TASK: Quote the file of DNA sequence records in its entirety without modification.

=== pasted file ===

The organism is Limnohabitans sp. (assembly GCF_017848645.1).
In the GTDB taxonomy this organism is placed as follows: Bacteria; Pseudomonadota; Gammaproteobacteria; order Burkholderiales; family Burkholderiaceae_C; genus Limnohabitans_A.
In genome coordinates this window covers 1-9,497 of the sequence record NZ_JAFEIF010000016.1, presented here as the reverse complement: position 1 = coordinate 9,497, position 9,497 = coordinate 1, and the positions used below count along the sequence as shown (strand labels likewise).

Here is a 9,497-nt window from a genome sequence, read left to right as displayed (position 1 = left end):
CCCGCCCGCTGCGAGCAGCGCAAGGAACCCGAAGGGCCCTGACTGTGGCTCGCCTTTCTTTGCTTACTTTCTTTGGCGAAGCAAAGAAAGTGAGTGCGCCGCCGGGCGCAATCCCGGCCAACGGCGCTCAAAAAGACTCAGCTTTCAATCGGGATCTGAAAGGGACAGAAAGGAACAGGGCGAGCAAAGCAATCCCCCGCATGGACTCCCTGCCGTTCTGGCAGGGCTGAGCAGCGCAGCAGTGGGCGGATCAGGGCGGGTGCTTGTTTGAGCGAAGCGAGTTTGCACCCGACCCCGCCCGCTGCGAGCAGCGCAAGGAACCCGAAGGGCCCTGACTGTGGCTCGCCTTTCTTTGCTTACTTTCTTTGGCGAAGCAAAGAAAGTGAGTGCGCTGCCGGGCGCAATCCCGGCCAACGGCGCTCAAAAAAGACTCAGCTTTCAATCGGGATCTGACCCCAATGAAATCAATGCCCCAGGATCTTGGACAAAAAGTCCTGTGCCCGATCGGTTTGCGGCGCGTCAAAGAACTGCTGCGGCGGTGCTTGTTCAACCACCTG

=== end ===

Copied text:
The organism is Limnohabitans sp. (assembly GCF_017848645.1).
In the GTDB taxonomy this organism is placed as follows: Bacteria; Pseudomonadota; Gammaproteobacteria; order Burkholderiales; family Burkholderiaceae_C; genus Limnohabitans_A.
In genome coordinates this window covers 1-9,497 of the sequence record NZ_JAFEIF010000016.1, presented here as the reverse complement: position 1 = coordinate 9,497, position 9,497 = coordinate 1, and the positions used below count along the sequence as shown (strand labels likewise).

Here is a 9,497-nt window from a genome sequence, read left to right as displayed (position 1 = left end):
CCCGCCCGCTGCGAGCAGCGCAAGGAACCCGAAGGGCCCTGACTGTGGCTCGCCTTTCTTTGCTTACTTTCTTTGGCGAAGCAAAGAAAGTGAGTGCGCCGCCGGGCGCAATCCCGGCCAACGGCGCTCAAAAAGACTCAGCTTTCAATCGGGATCTGAAAGGGACAGAAAGGAACAGGGCGAGCAAAGCAATCCCCCGCATGGACTCCCTGCCGTTCTGGCAGGGCTGAGCAGCGCAGCAGTGGGCGGATCAGGGCGGGTGCTTGTTTGAGCGAAGCGAGTTTGCACCCGACCCCGCCCGCTGCGAGCAGCGCAAGGAACCCGAAGGGCCCTGACTGTGGCTCGCCTTTCTTTGCTTACTTTCTTTGGCGAAGCAAAGAAAGTGAGTGCGCTGCCGGGCGCAATCCCGGCCAACGGCGCTCAAAAAAGACTCAGCTTTCAATCGGGATCTGACCCCAATGAAATCAATGCCCCAGGATCTTGGACAAAAAGTCCTGTGCCCGATCGGTTTGCGGCGCGTCAAAGAACTGCTGCGGCGGTGCTTGTTCAACCACCTG